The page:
By Mark Ellis
As an Olympic swimmer on the U.S. team, he won four gold medals and set as many world records at the 1976 games in Montreal. His relaxed demeanor in high-pressure competition set him apart from other athletes – all because of an unseen presence that profoundly altered his focus before races.
“I like the water; I’m comfortable there,” says John Naber, sports broadcaster, author, and motivational speaker.
His father was a management consultant who moved frequently, so in John’s first 12 years he lived in six different houses. He also spent seven years in Europe, which led to a summer tour of Olympia, Greece, the site of the ancient competition.
The family’s tour guide at Olympia explained the importance of sportsmanship in the early games and noted the ancients even built a Hall of Shame for cheaters in their events. Impressed by this, 10-year-old John turned to his mother and said, “I want to be an Olympian one day.”
“What sport?” his mother asked, knowing he hadn’t demonstrated any hint of future greatness.
“I have no idea,” the youngster replied.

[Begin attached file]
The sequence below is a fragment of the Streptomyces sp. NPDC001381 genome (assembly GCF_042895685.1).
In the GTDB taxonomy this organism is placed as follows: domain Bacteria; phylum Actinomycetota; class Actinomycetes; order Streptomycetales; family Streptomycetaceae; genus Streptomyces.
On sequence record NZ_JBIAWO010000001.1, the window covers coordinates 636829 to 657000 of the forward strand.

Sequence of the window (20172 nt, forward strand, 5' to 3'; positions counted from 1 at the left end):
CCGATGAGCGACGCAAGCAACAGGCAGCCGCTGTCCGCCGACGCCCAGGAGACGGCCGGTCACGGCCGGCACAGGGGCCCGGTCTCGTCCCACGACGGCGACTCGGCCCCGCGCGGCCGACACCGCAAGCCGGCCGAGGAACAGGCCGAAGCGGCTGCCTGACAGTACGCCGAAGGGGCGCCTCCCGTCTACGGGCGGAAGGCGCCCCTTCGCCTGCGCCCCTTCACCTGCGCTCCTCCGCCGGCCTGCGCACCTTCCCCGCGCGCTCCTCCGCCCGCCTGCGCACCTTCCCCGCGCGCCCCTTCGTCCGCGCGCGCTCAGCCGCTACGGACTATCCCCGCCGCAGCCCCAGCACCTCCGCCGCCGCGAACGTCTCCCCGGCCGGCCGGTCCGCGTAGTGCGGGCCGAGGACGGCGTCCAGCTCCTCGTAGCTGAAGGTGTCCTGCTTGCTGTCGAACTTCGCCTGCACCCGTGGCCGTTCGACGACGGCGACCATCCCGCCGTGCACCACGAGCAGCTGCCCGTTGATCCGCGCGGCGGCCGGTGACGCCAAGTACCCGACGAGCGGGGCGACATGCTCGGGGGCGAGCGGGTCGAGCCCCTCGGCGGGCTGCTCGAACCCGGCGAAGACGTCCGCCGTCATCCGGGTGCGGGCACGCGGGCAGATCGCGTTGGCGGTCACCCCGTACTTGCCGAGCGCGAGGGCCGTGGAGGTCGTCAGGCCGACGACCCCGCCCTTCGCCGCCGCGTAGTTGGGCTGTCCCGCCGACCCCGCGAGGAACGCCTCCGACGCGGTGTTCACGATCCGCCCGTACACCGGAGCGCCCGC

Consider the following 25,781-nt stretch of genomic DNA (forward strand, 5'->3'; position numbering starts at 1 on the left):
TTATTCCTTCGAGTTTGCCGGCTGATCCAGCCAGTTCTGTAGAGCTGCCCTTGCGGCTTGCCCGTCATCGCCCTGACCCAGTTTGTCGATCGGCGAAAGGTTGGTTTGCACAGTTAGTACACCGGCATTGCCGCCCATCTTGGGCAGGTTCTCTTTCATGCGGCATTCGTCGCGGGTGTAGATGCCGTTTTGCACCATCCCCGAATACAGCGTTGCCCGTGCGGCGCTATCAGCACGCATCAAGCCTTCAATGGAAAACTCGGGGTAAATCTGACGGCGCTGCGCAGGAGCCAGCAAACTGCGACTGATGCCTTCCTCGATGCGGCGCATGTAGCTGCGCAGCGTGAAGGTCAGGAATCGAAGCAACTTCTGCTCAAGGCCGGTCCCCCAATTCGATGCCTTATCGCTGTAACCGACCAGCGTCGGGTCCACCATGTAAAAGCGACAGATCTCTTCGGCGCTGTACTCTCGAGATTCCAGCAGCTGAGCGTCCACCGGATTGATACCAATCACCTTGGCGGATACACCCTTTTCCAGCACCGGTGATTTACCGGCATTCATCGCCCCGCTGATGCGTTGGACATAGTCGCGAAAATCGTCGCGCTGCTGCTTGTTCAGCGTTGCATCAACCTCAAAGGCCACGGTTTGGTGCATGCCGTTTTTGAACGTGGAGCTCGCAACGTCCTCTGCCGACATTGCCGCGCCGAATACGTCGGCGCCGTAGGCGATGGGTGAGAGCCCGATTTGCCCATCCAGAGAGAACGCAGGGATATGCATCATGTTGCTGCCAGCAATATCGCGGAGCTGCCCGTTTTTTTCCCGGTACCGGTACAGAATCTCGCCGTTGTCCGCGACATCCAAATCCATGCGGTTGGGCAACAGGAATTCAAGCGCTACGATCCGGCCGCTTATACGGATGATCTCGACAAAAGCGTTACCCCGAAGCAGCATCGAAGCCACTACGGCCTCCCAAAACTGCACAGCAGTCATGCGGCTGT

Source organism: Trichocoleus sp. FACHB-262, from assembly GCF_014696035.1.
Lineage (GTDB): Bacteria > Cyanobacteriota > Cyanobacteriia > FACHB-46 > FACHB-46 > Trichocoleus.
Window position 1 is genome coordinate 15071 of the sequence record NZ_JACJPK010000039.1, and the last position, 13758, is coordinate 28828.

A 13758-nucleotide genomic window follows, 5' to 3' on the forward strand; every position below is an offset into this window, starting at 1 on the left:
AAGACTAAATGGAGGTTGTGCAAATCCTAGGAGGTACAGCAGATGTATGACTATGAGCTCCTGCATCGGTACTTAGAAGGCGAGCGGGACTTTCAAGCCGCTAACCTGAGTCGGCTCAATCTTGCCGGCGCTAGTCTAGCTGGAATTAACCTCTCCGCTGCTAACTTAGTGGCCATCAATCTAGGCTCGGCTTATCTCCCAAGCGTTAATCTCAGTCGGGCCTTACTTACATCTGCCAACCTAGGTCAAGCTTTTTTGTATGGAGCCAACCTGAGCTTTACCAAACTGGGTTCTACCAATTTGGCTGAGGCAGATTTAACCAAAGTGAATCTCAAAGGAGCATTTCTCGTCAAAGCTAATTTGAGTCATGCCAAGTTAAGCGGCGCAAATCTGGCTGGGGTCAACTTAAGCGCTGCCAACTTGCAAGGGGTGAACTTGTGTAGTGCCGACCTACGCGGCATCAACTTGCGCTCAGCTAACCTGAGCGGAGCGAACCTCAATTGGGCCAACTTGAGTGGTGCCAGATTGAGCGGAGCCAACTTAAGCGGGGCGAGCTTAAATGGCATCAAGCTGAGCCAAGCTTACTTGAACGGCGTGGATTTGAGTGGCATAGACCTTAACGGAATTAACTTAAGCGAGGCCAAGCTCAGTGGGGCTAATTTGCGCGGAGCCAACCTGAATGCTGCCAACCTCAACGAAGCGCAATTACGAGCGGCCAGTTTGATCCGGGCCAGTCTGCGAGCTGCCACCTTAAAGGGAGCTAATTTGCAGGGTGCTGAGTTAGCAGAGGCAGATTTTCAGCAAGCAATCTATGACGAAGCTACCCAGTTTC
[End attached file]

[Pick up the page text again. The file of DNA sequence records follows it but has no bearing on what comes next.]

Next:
As a freshman at Woodside High School near Stanford University, Naber befriended a swimmer who won a silver medal in the Junior Olympics. Inspired by his new friend, Naber decided to join the swim team.
“I jumped in the pool and found myself swimming laps,” he recalls. “I was cramping up but I enjoyed the process of racing the clock.” Naber didn’t win a race in his first two years of competition, but the stopwatch looked better and better with each passing month.
By his junior year, Naber was the best swimmer on the team and he had even begun to entertain the idea of trying out for the 1972 Olympic team, but a serious setback derailed his plans. As he clowned with friends, he broke his collarbone after a springboard launched him into the side of the pool, while trying to avoid a lane rope as tight as a guitar string.